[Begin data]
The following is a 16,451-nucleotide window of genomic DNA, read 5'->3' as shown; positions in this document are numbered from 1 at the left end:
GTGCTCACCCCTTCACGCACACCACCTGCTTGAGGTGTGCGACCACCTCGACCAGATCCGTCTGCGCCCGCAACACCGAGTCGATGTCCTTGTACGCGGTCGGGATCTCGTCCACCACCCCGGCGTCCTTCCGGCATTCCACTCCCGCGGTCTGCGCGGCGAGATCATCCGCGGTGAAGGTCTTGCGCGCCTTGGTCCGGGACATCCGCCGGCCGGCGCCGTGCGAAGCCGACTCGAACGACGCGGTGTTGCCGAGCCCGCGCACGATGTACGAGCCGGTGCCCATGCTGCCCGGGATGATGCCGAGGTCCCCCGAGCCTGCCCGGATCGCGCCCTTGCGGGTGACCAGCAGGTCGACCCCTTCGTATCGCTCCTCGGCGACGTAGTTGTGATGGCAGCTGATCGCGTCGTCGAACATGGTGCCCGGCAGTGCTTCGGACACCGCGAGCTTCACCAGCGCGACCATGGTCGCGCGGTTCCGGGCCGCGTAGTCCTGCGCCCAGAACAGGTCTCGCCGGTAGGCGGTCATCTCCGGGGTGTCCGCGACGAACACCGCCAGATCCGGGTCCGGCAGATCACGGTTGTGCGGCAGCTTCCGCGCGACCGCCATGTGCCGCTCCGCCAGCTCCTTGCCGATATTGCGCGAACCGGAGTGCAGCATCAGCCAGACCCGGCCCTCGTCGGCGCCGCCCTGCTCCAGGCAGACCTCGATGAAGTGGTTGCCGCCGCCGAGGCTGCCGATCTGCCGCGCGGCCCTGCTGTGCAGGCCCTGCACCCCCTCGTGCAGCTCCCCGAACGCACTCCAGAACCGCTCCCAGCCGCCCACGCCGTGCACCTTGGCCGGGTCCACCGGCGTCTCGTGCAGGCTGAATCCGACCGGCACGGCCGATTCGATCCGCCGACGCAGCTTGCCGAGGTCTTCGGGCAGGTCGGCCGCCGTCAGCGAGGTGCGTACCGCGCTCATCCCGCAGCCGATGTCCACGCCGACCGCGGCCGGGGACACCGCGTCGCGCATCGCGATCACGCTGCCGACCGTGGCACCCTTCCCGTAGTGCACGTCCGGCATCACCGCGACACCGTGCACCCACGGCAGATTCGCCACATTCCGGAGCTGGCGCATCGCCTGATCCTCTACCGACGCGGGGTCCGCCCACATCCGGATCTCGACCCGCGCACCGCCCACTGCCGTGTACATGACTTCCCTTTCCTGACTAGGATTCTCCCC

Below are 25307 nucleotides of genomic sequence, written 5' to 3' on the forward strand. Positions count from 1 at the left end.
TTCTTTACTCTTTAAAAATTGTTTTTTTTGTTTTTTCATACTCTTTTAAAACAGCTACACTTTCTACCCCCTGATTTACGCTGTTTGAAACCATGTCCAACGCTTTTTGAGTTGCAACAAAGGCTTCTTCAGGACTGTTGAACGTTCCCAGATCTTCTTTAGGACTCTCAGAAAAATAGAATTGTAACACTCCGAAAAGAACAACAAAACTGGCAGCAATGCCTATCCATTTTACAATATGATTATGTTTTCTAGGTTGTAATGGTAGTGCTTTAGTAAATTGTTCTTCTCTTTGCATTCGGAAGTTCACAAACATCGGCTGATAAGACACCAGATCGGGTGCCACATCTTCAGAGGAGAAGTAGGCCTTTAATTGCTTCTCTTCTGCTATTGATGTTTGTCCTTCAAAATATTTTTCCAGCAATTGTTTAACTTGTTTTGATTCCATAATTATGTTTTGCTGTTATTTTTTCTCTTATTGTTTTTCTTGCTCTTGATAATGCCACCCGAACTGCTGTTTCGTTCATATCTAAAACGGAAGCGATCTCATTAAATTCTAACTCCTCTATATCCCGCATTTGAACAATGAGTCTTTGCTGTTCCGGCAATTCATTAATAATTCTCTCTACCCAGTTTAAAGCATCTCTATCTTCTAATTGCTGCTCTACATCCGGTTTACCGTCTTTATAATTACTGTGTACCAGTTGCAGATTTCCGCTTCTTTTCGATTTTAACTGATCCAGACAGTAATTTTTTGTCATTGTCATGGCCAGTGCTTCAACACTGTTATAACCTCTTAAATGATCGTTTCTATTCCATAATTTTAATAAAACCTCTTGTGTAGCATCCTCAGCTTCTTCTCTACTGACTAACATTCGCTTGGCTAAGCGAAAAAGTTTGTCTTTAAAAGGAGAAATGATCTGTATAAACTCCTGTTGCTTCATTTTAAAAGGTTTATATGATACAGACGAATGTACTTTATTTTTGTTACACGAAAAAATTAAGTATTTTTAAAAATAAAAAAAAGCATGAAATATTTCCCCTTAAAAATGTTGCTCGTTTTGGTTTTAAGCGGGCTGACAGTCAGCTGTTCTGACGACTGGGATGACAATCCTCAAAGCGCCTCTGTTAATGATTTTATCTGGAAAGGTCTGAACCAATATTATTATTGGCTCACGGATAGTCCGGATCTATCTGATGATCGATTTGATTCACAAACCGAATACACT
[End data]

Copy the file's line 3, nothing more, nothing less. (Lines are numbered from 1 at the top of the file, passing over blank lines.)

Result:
Below are 25307 nucleotides of genomic sequence, written 5' to 3' on the forward strand. Positions count from 1 at the left end.